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  • Writer's pictureClyve Rose

Recipe: Lavender Liqueur

If you're getting my newsletter, you'll know I'll be signing books (or whatever you want me to sign) at the Australian Romance Readers Association (ARRA) Romantic Rendezvous in Sydney on #ValentinesDay weekend - and you'll know this means lavender!

I thought long and hard about a blog post that suited my mood as I ready myself for the wild launch of The King's Mistress - and I reckon we all deserve a drink to celebrate. I've been harvesting lavender from may garden again, and I've already posted about lavender water. I decided to try something stronger this time around - and lavender liqueur turned out to be surprisingly simple.

Lavender Liqueur:

Lavender liqueur has been around since the 1800s - because lavender is a herb and quite edible. It's been used for decades as a calming agent, and has some definitive healing properties as well. In this recipe though, it's used for colour, scent, and flavour. Here goes:


Ingredients:

  • 3 tbs lavender flowers - heads only (i.e, no leaves or stems).

  • 1 tbs Darwin pea flower petals (also called a morning glory bloom in my neighbourhood) - this is added to deepen the colour as it's a blue flower. It makes no difference to the taste so leave it out if you like. The drink in the picture doesn't have it because it's not in season down here right now (it's high summer and very hot). Powdered pea flowers are also possible, though these aren't - of course - an authentic ingredient.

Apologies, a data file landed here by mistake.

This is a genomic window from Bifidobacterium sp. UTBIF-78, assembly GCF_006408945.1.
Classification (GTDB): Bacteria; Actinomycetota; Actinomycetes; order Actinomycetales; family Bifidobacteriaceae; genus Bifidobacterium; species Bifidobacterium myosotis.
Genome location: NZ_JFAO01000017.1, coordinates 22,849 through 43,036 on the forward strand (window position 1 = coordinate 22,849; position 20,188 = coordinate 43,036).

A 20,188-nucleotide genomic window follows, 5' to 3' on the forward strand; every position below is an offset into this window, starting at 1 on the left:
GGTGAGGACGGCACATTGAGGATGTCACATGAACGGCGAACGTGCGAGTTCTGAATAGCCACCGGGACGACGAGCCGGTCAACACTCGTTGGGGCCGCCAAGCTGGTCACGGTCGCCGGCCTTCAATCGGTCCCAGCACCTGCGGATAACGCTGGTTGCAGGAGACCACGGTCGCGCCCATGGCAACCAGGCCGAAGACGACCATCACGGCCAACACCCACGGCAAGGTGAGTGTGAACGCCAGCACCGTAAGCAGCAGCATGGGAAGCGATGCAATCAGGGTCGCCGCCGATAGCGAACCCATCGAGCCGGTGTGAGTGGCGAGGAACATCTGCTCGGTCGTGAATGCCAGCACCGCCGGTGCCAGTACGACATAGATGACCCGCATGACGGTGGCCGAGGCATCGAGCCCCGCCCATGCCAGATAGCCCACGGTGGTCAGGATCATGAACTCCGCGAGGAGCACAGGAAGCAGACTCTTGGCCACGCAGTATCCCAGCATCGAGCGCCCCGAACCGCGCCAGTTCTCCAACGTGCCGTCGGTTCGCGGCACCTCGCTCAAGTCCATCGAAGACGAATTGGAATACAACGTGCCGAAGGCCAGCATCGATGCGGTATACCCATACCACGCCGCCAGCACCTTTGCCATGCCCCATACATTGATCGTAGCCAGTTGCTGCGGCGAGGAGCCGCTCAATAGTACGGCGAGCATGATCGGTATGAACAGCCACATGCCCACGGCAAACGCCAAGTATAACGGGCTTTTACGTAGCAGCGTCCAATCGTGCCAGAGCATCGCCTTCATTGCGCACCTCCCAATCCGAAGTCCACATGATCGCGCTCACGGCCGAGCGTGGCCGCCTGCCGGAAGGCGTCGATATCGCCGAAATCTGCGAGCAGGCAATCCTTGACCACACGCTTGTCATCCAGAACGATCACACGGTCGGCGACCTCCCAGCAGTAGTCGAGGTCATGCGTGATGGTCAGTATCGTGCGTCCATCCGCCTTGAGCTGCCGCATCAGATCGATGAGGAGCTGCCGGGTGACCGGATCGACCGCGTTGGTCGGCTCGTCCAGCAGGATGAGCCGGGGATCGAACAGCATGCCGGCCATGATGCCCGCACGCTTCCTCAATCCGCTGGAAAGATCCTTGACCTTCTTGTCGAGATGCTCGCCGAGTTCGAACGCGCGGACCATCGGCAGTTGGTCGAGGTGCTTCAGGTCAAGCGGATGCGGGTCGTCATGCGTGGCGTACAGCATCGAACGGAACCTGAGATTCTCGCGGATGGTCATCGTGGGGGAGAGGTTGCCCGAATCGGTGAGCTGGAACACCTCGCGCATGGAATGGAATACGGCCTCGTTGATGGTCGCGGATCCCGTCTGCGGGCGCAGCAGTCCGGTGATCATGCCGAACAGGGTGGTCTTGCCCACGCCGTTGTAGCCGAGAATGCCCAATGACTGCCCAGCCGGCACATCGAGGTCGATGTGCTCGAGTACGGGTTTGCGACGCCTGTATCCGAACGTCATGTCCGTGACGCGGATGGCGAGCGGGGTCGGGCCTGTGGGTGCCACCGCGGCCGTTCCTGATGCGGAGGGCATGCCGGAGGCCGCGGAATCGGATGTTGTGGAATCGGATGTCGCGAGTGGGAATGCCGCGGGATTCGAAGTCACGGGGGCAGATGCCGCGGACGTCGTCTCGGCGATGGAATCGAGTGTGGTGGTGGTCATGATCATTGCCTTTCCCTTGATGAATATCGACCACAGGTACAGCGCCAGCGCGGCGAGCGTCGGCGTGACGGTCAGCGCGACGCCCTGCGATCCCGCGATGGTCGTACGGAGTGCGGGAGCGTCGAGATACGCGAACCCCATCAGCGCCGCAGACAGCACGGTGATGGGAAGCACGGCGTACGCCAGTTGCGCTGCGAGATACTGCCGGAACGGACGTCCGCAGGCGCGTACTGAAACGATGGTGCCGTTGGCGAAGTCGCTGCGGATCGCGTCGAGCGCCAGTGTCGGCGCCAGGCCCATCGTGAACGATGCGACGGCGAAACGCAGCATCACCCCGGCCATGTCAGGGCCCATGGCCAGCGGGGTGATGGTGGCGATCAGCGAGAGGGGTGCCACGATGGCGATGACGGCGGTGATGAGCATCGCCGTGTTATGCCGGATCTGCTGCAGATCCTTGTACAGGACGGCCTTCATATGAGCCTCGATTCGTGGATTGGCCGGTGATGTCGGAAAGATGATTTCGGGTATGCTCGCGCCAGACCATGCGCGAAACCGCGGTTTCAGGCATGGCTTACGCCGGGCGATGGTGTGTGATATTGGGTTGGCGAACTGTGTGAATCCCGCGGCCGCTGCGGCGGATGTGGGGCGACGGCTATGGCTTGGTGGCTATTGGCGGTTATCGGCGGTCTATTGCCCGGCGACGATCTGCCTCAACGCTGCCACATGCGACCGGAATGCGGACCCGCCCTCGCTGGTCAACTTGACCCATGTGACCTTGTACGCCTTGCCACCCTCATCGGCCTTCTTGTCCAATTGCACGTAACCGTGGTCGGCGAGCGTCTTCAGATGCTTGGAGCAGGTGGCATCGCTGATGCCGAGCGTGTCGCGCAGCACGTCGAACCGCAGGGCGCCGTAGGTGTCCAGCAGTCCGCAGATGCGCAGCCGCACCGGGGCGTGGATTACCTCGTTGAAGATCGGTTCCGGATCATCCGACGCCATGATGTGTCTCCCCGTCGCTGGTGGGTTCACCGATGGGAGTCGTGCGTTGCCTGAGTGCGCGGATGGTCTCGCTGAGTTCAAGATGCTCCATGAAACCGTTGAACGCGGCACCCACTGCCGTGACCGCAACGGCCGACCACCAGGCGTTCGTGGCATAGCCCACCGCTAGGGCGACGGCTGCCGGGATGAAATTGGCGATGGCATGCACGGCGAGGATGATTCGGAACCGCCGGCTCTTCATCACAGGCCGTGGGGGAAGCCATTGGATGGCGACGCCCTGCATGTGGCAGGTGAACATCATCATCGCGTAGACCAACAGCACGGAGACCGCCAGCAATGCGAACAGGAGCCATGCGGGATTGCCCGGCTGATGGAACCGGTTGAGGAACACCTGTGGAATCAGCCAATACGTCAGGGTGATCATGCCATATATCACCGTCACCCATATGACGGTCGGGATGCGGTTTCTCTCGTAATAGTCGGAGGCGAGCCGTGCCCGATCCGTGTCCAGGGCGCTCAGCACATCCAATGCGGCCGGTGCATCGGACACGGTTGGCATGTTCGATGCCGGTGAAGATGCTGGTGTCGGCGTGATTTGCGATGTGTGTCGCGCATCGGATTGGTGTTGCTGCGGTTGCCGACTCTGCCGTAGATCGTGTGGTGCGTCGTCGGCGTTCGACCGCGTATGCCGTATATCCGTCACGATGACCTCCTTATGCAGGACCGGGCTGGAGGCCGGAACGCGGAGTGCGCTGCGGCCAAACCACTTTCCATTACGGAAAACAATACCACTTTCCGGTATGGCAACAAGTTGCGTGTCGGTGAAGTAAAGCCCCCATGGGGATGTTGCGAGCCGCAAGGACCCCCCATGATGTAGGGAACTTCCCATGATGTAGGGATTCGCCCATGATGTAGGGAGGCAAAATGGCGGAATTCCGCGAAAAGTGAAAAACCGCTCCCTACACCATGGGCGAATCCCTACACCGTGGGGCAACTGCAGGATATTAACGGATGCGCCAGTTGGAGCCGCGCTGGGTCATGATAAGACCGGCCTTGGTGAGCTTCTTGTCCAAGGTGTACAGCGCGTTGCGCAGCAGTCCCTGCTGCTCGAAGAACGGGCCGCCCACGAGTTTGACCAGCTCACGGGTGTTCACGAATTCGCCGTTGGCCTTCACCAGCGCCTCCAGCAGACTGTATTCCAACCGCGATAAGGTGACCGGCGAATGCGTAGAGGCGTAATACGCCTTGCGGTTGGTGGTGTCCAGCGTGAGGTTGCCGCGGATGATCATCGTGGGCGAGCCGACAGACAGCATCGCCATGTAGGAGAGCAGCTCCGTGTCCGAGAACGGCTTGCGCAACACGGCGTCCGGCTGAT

• Juice of 1 x lemon

  • 1 cup of vodka

  • 1/2 cup of sugar


Method:

  1. Infuse the lavender (and pea flowers if you use them) in your vodka overnight.

  2. Next morning, heat your sugar until it dissolves, and add your lemon juice.

  3. Stir your vodka mix slowly with a large, heavy spoon - or use a blender (which, in the 1800s, was a large, heavy spoon held by a strong-armed kitchenhand) - until the liquid is well-blended. This is best assessed via tasting.

  4. Pour your vodka through a muslin square to strain out the flower petals.

  5. Seal your liqueur in a bottle or jar and refrigerate overnight...

...or leave it in the stillroom and hope the local squire catches you in there 'sorting the shelves.' ;-)


Will I have some at ARRA?

There will be lavender - because I always bring a touch of scent with my books (dried homemade sachets for all who visit me this time), but as I'm on deck from 8am, I'll steer clear of the vodka until much later.

I'll be at Stand 5, with the divinely talented HM Hodgson, who I hope will sign all my copies of her books!



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